Saturday, March 20, 2010
My Lenten "Satchel"
As I browsed through some of the wonderful posts at High Calling Blogs this afternoon, I came across such a stunning post that I just *have* to share it with you--especially as the topic of the post is near and dear to my own faith journey, not to mention my heart.
The Lenten Satchel by Gordon Atkinson.
As he laid out the things in his "Lenten Satchel," I realized the parallel to my own journey of faith and the value of "things" to focus my worship. So both above, where I have my Lenten prayer things laid out on our school table on a quiet Monday without kids at home (a rarity!), and below, where my little bedside prayer corner is displayed, are some beloved things that lead me into His Presence.
The Anglican Prayer Beads I purchased at Full Circle Beads, and they come with a little prayer pamphlet with prayers for many occasions as well as a guide on using the prayer beads (the white paper in upper right). My favorite pewter standing cross is also pictured, along with a candle in a green jar that reminds me of light and growth and beauty and other God-things.
I also have my prayer list included above, along with my ESV Bible in its new cover, gift of a dear friend for proofreading her Master's thesis of incredible poetry (I should be giving her a gift for the privilege of reading it!), my 1928 Book of Common Prayer, and the spring volume of Phyllis Tickle's Divine Hours series.
My icons are a favorite aid to worship: the top one I bought at the county fair several years ago; the bottom one I purchased from Eighth Day Books when they displayed their wares at an arts retreat I attended in 2006.
The frames to the right of the icons are precious, too. The top one is a copy of Dickinson's poem "Hope is the Thing with Feathers" copied and illustrated by my daughter and given to me as a gift. The bottom one is a copy of an Old Master painting that I don't remember now and am too rushed (and lazy) to research. On the table are my stack of Bibles and prayer books, and a standing golden cross that one of my boys gave me for Christmas from the dollar store. My beads are usually hung on the bed poster, but here they are on top of a collection of daily prayers from the 1928 Book of Common Prayer which I have since given to my friends Rollo and Sarah Casiple as they minister in Miami.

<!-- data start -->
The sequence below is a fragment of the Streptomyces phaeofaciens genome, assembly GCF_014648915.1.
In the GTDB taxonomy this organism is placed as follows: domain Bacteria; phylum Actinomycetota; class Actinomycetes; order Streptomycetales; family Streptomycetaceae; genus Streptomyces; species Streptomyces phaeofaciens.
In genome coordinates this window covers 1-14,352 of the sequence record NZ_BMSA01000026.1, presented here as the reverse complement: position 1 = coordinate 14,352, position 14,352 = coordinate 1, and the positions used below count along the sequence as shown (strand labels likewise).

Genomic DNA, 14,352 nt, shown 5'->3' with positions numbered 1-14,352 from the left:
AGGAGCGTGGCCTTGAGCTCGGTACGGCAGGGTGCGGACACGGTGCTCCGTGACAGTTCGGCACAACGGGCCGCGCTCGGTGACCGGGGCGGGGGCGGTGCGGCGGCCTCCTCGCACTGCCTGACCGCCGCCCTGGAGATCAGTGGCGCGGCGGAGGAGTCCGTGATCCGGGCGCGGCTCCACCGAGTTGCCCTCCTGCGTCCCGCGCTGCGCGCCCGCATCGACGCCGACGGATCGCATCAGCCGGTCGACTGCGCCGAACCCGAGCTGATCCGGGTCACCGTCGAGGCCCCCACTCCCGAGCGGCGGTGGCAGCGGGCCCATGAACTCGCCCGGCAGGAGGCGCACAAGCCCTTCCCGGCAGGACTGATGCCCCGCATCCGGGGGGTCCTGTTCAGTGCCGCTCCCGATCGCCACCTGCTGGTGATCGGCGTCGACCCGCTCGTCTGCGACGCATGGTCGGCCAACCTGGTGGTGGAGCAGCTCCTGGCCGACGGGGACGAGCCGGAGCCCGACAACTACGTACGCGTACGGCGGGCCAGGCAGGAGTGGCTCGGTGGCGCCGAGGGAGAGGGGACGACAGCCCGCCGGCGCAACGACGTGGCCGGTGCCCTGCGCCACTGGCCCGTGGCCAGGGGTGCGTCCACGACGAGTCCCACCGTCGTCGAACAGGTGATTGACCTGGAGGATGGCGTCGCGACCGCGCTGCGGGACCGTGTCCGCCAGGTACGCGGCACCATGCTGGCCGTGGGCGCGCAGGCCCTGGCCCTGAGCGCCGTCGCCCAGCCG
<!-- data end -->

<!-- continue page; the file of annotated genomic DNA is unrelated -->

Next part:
Along with these items, I use a bottle of sepia ink and a rosewood dip pen to write in my journals--my daily journal, my spiritual journal, and my poetry journal. On past contemplative retreats I have taken charcoals and/or pastels for sketching on watercolor paper, and sometimes drawing or colored pencils; watercolors are a possibility, but I'm just not sufficiently artistic to create anything worthwhile. Although my artistic talents are minimal at best, drawing items in nature--flowers, leaves, stones, grasses, trees--relaxes me, opens my mind and heart, and brings me into the Presence of my God.
And that's the purpose for all of these things: to provide time and space for reflection, for contemplation, for unimpeded thought and prayer. And the needs for such reflection far supercedes the Lenten season but is also at the very heart of this time in the Christian Year.
Wishing you all a blessed, creative, meaningful, deeps-of-deep-places Lent,